Music, with all the legal battling over its intellectual property rights, gets to audiences these days in ways that may prove surprising to some, according to new consumer reports. The NPD Group says, for example, that Internet radio has made significant inroads in the audience ages 13 to 35, increasing six percent over last year and capturing twenty-three percent of that key demographic. It trails just one percent behind its more traditional broadcasting counterpart, which captures a quarter of the big-spending demo.

In contrast, just thirteen percent of older listeners tuned into net radio, with AM-FM broadcasts capturing forty-one percent of this audience. Pandora, the free and subscription-based streaming service, proved among those quizzed by NPD to be the net radio content king, capturing thirty-nine percent of music listeners ages 13 to 35. It’s worth noting that those sampled said they accessed net radio via their smartphones, with 0ne in five users tapping into online music in their cars, undercutting the AM-FM share. “Driven by mobility and connectivity, music-streaming services are rapidly growing their share of the music listening experience for teens and young adults, at the expense of traditional music listening methods,” said Russ Crupnick, senior vice president of industry analysis at NPD.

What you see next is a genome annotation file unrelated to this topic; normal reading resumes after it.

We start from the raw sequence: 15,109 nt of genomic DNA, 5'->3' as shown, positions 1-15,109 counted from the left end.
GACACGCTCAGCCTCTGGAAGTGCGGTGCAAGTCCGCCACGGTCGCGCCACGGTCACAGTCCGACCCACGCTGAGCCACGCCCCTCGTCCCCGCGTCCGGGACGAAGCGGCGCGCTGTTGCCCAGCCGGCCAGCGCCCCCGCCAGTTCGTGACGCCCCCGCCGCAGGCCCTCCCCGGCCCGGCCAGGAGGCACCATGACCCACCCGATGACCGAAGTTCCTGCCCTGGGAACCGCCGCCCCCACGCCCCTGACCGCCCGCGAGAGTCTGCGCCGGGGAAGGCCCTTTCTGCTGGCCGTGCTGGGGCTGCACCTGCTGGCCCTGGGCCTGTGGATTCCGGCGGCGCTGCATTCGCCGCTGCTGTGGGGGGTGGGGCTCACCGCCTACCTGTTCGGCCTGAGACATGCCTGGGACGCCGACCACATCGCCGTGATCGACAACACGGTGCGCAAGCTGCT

These developments in net radio, of course, don’t signal the demise of music piracy. But the growth of Pandora (with 200 million registered users now) and Spotify (with its new partnership with Twitter for Twittermusic) does show an alternate path for the music industry. Along with punitive courses to curb piracy, through legislation and litigation, industry executives may want to aim to increase song access online with music-streaming sites that work with artists and recording companies to license content, perhaps partnering with them to make subscription services more affordable and more attractive to the average consumer.

As for those consumers who legally download music, the numbers look formidable for market-leader iTunes (sixty-three percent of the market), with Amazon (twenty-two percent) racing to catch up, reports indicate. In February, Apple said consumers had downloaded from its service, with its more than 26 million song choices, more than 25 billion tunes.

Still, as Digital Music News points out, the fights to control music and its rights and profits underscore another hard truth — “the new music industry is smaller than the old,” and as consumers more and more can be choosy, picking off individual digital tracks rather than buying whole collections, particularly on formats like records or compact discs (!), the money in the market of tomorrow will be less than in the past.